Find out how to make homemade hash browns entirely from scratch in just three simple steps. Enjoy the ease of pulling these hash browns out of the freezer for a super easy and healthy breakfast.
Making hash browns from scratch are a great way to avoid unnecessary starches and rancid oils. There's one ingredient in these frozen hash browns: potatoes, which makes it naturally Paleo and Whole30 compliant.
The best part about these hash browns is that it's almost effortless. Most recipes for crispy hash browns require soaking the shredded potatoes in cold water first, then rinsing, then squeezing them to remove as much moisture as possible.
We can avoid all of those steps simply by parboiling or partially cooking the potatoes first which will naturally remove a lot of moisture from these spuds. This post is full of very helpful information so try not to skip over and just get to the recipe.
Homemade Hash Browns
We go through potatoes pretty quickly around here. There's a myriad of ways to prepare them, from pan-frying them, to adding them to soups and breakfast casseroles. I even have a Pinterest board devoted strictly to potatoes because this is a food staple that is versatile and cost efficient.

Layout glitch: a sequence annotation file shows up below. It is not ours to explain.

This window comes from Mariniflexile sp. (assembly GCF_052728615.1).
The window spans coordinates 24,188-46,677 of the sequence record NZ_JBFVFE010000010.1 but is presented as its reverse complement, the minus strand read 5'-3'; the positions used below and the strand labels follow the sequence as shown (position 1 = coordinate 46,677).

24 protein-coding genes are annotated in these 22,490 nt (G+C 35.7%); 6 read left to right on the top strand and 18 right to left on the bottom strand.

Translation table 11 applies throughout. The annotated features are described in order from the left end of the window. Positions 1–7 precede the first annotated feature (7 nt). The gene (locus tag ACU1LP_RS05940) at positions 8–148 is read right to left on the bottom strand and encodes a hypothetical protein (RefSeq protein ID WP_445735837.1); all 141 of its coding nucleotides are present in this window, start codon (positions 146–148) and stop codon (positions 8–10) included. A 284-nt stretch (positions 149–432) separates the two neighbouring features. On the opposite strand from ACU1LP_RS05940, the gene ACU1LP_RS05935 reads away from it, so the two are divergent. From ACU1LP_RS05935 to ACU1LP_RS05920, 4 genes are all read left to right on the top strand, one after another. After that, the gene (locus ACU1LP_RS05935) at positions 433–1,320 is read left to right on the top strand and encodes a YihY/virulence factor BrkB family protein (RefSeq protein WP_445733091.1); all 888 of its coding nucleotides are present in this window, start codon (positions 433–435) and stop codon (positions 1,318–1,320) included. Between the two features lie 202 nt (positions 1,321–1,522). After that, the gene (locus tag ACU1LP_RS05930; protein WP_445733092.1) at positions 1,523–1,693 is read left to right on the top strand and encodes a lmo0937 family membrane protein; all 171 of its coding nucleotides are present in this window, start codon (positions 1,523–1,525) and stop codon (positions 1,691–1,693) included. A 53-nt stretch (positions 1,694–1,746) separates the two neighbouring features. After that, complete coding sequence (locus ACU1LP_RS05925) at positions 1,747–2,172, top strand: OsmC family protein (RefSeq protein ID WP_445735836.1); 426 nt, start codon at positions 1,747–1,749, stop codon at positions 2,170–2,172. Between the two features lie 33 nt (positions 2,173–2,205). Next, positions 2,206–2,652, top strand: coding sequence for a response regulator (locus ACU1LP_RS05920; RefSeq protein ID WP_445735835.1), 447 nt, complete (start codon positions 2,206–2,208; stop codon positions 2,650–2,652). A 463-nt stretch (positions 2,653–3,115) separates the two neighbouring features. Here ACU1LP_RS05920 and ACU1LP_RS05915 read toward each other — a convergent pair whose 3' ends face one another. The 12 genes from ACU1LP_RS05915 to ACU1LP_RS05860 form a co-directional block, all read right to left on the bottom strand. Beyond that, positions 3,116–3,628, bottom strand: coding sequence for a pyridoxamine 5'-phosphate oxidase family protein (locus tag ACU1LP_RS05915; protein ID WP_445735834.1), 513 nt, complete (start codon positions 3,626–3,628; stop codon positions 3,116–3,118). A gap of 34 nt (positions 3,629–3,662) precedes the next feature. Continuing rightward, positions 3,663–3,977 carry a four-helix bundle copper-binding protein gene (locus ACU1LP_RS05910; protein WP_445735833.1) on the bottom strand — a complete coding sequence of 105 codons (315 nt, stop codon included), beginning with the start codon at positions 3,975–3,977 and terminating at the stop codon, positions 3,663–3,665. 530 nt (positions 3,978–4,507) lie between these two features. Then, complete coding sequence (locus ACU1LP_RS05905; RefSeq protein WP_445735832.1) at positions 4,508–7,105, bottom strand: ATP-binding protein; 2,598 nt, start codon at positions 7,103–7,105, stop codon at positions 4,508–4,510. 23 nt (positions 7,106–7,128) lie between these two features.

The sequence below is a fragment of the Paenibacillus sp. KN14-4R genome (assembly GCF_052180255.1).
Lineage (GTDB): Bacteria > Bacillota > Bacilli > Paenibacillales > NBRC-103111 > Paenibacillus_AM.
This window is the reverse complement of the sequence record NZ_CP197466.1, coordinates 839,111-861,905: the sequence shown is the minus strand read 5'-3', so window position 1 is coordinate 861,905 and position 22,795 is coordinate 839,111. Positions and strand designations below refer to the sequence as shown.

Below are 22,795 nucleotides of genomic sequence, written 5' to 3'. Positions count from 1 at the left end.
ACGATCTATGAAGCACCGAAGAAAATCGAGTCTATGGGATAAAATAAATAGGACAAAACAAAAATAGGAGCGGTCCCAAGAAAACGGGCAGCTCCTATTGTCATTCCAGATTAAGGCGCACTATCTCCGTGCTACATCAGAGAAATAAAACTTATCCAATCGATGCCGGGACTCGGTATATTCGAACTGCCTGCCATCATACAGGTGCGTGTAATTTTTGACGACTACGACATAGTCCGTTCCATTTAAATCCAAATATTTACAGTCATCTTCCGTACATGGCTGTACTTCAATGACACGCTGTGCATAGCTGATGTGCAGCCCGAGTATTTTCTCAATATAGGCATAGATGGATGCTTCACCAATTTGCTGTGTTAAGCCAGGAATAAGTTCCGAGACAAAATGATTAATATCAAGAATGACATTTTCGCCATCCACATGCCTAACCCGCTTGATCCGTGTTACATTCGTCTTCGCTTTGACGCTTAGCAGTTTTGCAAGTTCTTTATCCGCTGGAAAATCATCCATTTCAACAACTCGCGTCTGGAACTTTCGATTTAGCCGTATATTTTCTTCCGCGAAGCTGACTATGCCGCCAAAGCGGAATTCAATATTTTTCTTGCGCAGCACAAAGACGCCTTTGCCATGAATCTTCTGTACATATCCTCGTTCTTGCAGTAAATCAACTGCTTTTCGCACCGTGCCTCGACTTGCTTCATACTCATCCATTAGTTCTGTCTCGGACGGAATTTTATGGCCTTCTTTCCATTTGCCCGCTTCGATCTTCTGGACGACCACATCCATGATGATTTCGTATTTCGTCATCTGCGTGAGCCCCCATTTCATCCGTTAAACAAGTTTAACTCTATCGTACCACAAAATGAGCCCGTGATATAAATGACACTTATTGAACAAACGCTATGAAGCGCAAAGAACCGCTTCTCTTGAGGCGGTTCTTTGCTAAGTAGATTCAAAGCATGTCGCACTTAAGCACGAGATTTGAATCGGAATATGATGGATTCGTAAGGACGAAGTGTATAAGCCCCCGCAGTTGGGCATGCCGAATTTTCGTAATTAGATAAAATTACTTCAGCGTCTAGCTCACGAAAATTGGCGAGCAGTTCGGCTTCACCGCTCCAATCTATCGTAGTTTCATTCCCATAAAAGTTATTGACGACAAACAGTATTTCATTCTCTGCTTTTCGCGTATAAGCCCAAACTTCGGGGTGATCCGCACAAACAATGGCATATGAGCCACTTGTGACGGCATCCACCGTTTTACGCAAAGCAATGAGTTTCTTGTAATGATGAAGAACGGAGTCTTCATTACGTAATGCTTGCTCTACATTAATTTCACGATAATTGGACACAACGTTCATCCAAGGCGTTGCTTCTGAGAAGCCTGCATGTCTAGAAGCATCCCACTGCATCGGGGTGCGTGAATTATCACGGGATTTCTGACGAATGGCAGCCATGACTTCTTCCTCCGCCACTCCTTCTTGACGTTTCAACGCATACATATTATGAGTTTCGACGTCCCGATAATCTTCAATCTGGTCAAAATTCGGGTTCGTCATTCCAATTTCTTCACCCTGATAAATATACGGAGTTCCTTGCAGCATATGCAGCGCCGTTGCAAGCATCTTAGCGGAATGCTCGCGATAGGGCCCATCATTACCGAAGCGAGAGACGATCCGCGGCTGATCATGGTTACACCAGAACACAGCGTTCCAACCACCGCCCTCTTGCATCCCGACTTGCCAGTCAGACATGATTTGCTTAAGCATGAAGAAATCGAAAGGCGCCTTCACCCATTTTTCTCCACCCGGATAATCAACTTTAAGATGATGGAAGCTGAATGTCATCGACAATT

Whether you're harvesting your own, or you snagged a few bags at a discount, freezing hash browns is a great way to preserve these spuds before they start sprouting and spoil.
Best Potatoes for Hash Browns
Yukon Golds are the best potatoes for hash brown patties because they hold their shape the best after being cooked. But starchier baking potatoes like Russets will give you a better crisp.
In my experience, I have found that when using the method below (cooking then freezing), the type of potatoes is less important than how you preserve them. The reason is because the potatoes are already parboil before being flash frozen, thereby reducing the moisture content significantly.
In short, all potatoes would work great for hash browns provided that you parboil them first.
How to Parboil Potatoes
Method 1: Parboil potatoes on stovetop or Instant Pot.
Parboiling is the process of partially boiling the potatoes just until they are fully cooked. This works for smaller batches and is super easy to do.
Place potatoes in a pot and cover with clean, cold water. Cover the pot with a lid and turn the stove to high heat. Once the water starts to boil, reduce the heat slightly to avoid the water boiling over and continue to boil for 7-10 minutes just until the fork or tip of a sharp knife goes in with slight resistance. Once cooked to desired doneness, remove boiled potatoes from heat and let them cool completely before handling them.
To cook in Instant Pot, place potatoes on a trivet with 1 cup of cold water. Close the lid and set the valve to sealing position. Press "Manual" and cook for 5-8 minutes, depending on the size of the potatoes. Yukon Golds usually need 5 minutes to parboil while Russets need the full 8 minutes. Once the cooking cycle is complete, allow 5 minutes for natural pressure release, then move the seal valve to release remaining pressure. Remove potatoes from Instant Pot to and allow to cool completely before handling them.